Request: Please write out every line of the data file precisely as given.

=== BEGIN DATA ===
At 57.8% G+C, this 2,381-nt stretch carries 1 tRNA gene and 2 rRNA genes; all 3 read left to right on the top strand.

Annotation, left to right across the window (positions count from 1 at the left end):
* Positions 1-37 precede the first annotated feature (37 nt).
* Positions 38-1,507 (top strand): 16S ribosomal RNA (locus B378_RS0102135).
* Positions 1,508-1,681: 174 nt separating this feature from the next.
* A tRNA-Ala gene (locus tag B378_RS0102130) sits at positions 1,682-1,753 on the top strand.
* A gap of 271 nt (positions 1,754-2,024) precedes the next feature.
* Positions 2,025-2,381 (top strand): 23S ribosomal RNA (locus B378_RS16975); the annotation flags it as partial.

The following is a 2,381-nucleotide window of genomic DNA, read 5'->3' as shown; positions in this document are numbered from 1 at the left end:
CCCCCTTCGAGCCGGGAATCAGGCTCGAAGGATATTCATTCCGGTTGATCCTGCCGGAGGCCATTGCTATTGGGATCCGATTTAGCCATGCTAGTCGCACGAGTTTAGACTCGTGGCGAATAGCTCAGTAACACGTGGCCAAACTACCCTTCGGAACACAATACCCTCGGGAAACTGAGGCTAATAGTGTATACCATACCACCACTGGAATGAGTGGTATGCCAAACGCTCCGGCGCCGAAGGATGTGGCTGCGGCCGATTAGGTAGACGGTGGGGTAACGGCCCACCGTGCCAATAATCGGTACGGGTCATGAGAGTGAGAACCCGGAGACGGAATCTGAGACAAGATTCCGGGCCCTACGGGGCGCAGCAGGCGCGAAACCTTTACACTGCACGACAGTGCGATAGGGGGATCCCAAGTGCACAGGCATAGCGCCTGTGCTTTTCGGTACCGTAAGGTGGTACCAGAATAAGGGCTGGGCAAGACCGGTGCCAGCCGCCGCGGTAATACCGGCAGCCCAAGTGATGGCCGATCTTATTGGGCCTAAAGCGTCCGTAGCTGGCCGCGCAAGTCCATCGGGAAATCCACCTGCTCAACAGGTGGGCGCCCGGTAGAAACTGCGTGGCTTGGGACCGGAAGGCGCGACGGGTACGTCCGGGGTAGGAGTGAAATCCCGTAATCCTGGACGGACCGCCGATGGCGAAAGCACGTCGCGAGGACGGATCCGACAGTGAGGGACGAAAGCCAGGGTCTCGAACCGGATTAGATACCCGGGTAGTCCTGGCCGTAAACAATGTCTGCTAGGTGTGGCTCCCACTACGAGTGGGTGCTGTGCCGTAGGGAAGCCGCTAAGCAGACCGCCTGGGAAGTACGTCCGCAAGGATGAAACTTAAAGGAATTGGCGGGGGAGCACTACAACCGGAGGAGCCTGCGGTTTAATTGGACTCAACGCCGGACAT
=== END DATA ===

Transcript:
At 57.8% G+C, this 2,381-nt stretch carries 1 tRNA gene and 2 rRNA genes; all 3 read left to right on the top strand.

Annotation, left to right across the window (positions count from 1 at the left end):
* Positions 1-37 precede the first annotated feature (37 nt).
* Positions 38-1,507 (top strand): 16S ribosomal RNA (locus B378_RS0102135).
* Positions 1,508-1,681: 174 nt separating this feature from the next.
* A tRNA-Ala gene (locus tag B378_RS0102130) sits at positions 1,682-1,753 on the top strand.
* A gap of 271 nt (positions 1,754-2,024) precedes the next feature.
* Positions 2,025-2,381 (top strand): 23S ribosomal RNA (locus B378_RS16975); the annotation flags it as partial.

The following is a 2,381-nucleotide window of genomic DNA, read 5'->3' as shown; positions in this document are numbered from 1 at the left end:
CCCCCTTCGAGCCGGGAATCAGGCTCGAAGGATATTCATTCCGGTTGATCCTGCCGGAGGCCATTGCTATTGGGATCCGATTTAGCCATGCTAGTCGCACGAGTTTAGACTCGTGGCGAATAGCTCAGTAACACGTGGCCAAACTACCCTTCGGAACACAATACCCTCGGGAAACTGAGGCTAATAGTGTATACCATACCACCACTGGAATGAGTGGTATGCCAAACGCTCCGGCGCCGAAGGATGTGGCTGCGGCCGATTAGGTAGACGGTGGGGTAACGGCCCACCGTGCCAATAATCGGTACGGGTCATGAGAGTGAGAACCCGGAGACGGAATCTGAGACAAGATTCCGGGCCCTACGGGGCGCAGCAGGCGCGAAACCTTTACACTGCACGACAGTGCGATAGGGGGATCCCAAGTGCACAGGCATAGCGCCTGTGCTTTTCGGTACCGTAAGGTGGTACCAGAATAAGGGCTGGGCAAGACCGGTGCCAGCCGCCGCGGTAATACCGGCAGCCCAAGTGATGGCCGATCTTATTGGGCCTAAAGCGTCCGTAGCTGGCCGCGCAAGTCCATCGGGAAATCCACCTGCTCAACAGGTGGGCGCCCGGTAGAAACTGCGTGGCTTGGGACCGGAAGGCGCGACGGGTACGTCCGGGGTAGGAGTGAAATCCCGTAATCCTGGACGGACCGCCGATGGCGAAAGCACGTCGCGAGGACGGATCCGACAGTGAGGGACGAAAGCCAGGGTCTCGAACCGGATTAGATACCCGGGTAGTCCTGGCCGTAAACAATGTCTGCTAGGTGTGGCTCCCACTACGAGTGGGTGCTGTGCCGTAGGGAAGCCGCTAAGCAGACCGCCTGGGAAGTACGTCCGCAAGGATGAAACTTAAAGGAATTGGCGGGGGAGCACTACAACCGGAGGAGCCTGCGGTTTAATTGGACTCAACGCCGGACAT